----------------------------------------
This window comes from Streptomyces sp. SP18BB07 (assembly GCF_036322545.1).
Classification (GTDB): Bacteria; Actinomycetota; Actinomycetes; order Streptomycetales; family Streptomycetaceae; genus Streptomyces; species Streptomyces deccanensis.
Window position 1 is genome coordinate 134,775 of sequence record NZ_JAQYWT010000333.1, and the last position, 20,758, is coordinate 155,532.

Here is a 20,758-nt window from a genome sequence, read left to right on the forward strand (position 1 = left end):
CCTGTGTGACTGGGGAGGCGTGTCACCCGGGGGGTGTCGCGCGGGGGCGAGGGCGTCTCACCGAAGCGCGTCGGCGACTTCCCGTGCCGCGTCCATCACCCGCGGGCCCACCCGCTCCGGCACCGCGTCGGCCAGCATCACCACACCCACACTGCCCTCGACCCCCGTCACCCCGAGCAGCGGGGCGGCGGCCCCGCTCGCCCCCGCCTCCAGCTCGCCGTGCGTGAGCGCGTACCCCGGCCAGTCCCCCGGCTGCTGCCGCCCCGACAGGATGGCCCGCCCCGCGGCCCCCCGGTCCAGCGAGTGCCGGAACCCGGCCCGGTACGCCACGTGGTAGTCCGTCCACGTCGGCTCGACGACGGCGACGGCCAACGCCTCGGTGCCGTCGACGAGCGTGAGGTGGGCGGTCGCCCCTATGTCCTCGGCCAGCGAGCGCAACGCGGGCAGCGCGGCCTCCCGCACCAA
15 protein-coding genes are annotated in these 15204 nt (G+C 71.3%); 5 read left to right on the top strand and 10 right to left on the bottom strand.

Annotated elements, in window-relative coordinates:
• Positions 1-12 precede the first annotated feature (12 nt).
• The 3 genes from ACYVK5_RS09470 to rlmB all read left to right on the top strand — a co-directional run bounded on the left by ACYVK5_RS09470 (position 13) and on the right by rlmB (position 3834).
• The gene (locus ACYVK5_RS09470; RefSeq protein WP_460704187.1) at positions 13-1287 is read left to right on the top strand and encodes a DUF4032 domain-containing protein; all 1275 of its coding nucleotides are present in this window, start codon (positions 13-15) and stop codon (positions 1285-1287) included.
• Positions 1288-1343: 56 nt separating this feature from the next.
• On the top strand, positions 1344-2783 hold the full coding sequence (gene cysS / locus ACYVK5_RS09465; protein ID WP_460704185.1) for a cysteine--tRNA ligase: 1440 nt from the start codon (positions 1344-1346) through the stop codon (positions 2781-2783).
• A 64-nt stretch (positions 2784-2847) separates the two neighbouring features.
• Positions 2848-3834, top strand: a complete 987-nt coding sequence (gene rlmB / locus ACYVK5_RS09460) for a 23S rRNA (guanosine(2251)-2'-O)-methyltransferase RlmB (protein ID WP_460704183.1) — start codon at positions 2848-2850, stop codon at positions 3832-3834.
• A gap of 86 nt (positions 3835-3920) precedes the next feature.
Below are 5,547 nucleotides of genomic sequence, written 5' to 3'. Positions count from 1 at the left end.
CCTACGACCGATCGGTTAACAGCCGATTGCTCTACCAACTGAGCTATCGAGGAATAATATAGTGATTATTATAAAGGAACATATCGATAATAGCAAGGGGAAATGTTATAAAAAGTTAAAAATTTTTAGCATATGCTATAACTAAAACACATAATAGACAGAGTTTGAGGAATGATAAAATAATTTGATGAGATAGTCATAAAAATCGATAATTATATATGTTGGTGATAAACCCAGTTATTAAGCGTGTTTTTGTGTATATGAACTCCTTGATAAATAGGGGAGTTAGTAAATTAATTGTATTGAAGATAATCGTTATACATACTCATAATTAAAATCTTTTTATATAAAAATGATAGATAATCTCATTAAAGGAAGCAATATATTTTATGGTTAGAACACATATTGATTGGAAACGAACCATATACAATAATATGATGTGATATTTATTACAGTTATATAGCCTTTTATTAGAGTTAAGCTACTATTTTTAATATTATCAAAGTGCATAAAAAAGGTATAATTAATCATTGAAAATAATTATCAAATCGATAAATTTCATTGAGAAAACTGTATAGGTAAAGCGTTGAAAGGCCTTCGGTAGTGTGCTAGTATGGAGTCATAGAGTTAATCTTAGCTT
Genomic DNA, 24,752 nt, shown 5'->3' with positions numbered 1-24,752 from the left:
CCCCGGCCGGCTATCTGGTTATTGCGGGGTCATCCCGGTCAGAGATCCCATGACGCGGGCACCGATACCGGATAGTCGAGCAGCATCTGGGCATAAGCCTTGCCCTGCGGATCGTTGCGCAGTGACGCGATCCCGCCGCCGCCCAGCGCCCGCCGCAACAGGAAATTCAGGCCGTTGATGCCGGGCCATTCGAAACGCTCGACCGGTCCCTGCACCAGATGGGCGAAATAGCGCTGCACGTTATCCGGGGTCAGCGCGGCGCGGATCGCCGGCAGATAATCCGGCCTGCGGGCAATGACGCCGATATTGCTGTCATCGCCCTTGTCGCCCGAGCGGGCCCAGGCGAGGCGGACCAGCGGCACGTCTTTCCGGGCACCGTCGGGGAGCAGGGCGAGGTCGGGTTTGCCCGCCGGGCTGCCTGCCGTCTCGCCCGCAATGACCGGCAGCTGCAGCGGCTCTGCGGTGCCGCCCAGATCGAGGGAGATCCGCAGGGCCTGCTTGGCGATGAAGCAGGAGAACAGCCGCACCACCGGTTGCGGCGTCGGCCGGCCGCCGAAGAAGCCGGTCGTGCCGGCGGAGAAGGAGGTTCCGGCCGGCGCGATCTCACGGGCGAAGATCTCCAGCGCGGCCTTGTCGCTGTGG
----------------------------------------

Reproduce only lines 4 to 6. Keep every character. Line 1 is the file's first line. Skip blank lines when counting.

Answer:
Here is a 20,758-nt window from a genome sequence, read left to right on the forward strand (position 1 = left end):
CCTGTGTGACTGGGGAGGCGTGTCACCCGGGGGGTGTCGCGCGGGGGCGAGGGCGTCTCACCGAAGCGCGTCGGCGACTTCCCGTGCCGCGTCCATCACCCGCGGGCCCACCCGCTCCGGCACCGCGTCGGCCAGCATCACCACACCCACACTGCCCTCGACCCCCGTCACCCCGAGCAGCGGGGCGGCGGCCCCGCTCGCCCCCGCCTCCAGCTCGCCGTGCGTGAGCGCGTACCCCGGCCAGTCCCCCGGCTGCTGCCGCCCCGACAGGATGGCCCGCCCCGCGGCCCCCCGGTCCAGCGAGTGCCGGAACCCGGCCCGGTACGCCACGTGGTAGTCCGTCCACGTCGGCTCGACGACGGCGACGGCCAACGCCTCGGTGCCGTCGACGAGCGTGAGGTGGGCGGTCGCCCCTATGTCCTCGGCCAGCGAGCGCAACGCGGGCAGCGCGGCCTCCCGCACCAA
15 protein-coding genes are annotated in these 15204 nt (G+C 71.3%); 5 read left to right on the top strand and 10 right to left on the bottom strand.